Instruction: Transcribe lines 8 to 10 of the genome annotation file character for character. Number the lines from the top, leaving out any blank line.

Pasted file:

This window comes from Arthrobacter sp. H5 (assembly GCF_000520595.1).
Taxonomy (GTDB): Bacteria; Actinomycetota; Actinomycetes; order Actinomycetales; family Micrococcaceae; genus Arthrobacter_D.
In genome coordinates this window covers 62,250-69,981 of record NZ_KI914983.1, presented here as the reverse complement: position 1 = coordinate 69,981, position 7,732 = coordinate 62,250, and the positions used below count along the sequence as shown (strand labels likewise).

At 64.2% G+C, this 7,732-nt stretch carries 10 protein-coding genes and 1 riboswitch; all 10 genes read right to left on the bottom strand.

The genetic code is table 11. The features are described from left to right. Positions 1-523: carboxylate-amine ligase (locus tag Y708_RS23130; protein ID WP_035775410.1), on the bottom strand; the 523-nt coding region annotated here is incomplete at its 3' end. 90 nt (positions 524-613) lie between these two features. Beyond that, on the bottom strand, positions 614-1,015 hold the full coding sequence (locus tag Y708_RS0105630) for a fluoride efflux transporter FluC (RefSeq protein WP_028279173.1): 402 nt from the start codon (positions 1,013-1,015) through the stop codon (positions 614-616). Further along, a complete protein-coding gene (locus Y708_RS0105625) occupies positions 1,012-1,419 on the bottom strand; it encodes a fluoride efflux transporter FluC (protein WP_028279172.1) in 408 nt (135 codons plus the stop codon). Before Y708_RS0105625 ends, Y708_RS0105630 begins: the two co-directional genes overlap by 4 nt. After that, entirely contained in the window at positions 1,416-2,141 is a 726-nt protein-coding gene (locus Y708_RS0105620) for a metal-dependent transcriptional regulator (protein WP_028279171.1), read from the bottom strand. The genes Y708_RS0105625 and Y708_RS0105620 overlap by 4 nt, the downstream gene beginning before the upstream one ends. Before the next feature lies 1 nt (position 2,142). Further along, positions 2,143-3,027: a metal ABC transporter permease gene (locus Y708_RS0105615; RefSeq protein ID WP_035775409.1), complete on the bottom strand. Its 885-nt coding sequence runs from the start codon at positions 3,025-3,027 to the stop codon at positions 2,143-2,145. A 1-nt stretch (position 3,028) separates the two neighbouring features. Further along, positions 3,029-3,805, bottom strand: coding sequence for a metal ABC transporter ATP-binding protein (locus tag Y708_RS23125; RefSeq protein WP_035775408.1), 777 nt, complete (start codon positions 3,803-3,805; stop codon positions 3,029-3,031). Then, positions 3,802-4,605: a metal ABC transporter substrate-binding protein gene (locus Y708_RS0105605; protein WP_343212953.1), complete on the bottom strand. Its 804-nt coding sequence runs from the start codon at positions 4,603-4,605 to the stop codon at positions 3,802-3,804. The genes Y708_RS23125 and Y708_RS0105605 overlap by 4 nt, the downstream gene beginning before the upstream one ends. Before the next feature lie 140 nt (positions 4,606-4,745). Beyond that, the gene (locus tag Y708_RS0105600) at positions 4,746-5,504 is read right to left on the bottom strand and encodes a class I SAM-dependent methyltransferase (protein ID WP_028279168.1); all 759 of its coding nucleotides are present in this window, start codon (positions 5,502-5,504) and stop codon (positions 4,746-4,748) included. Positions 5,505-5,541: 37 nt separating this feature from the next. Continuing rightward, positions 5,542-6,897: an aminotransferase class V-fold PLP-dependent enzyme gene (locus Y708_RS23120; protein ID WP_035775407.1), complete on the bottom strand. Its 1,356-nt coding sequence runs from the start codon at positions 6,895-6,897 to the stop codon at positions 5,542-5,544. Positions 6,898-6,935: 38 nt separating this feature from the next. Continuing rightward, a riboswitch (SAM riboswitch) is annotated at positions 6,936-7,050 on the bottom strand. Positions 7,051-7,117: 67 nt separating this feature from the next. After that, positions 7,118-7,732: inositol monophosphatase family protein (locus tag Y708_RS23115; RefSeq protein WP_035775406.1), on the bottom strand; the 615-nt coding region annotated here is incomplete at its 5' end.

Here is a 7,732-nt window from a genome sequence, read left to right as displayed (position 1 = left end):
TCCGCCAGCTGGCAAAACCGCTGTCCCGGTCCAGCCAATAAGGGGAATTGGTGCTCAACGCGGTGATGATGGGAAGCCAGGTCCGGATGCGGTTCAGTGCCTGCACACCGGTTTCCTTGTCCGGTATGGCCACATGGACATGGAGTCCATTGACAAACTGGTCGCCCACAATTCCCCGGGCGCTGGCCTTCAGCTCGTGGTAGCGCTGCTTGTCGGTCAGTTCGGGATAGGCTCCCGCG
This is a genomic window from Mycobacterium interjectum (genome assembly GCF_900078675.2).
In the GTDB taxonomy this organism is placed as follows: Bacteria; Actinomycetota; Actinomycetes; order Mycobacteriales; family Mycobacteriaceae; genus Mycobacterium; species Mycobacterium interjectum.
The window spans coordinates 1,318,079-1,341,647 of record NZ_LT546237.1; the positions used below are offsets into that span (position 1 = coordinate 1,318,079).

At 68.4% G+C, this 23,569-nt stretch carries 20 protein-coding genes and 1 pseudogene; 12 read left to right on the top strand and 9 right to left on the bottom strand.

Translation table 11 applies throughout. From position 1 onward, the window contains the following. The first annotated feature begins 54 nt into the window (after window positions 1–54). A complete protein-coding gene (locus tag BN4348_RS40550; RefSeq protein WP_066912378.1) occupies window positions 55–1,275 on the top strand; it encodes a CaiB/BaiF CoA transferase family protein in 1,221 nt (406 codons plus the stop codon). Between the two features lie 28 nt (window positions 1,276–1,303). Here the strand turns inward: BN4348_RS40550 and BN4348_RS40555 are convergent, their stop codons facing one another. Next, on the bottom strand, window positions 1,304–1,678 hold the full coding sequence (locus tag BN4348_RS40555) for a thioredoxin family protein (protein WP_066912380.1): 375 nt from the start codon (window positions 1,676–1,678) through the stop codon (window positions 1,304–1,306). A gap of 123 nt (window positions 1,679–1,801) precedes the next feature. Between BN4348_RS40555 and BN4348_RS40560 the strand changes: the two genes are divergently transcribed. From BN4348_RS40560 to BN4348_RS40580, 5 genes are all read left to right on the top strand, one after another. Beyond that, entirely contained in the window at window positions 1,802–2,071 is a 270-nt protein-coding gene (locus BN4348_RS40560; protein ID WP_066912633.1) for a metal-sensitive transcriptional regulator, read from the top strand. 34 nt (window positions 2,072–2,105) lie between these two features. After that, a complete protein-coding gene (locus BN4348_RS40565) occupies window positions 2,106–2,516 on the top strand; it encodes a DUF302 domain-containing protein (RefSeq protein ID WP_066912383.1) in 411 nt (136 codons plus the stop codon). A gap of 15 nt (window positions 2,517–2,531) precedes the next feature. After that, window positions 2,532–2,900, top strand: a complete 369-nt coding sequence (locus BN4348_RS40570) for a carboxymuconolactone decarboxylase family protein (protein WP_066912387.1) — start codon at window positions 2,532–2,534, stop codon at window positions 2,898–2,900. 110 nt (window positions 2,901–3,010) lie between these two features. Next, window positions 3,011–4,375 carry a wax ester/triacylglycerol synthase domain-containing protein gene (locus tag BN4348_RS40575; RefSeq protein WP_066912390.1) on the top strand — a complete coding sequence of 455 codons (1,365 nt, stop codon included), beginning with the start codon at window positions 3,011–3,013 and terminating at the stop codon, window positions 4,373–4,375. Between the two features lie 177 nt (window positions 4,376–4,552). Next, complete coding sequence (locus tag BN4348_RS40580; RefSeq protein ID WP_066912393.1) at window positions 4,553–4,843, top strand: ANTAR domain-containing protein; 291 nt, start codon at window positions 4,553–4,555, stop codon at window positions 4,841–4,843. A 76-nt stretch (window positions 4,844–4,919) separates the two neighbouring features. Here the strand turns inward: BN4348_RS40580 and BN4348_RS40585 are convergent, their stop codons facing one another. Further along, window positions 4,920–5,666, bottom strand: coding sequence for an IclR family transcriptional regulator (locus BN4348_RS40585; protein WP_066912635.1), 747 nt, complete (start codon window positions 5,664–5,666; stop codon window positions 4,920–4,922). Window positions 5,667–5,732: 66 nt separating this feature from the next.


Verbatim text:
This is a genomic window from Mycobacterium interjectum (genome assembly GCF_900078675.2).
In the GTDB taxonomy this organism is placed as follows: Bacteria; Actinomycetota; Actinomycetes; order Mycobacteriales; family Mycobacteriaceae; genus Mycobacterium; species Mycobacterium interjectum.
The window spans coordinates 1,318,079-1,341,647 of record NZ_LT546237.1; the positions used below are offsets into that span (position 1 = coordinate 1,318,079).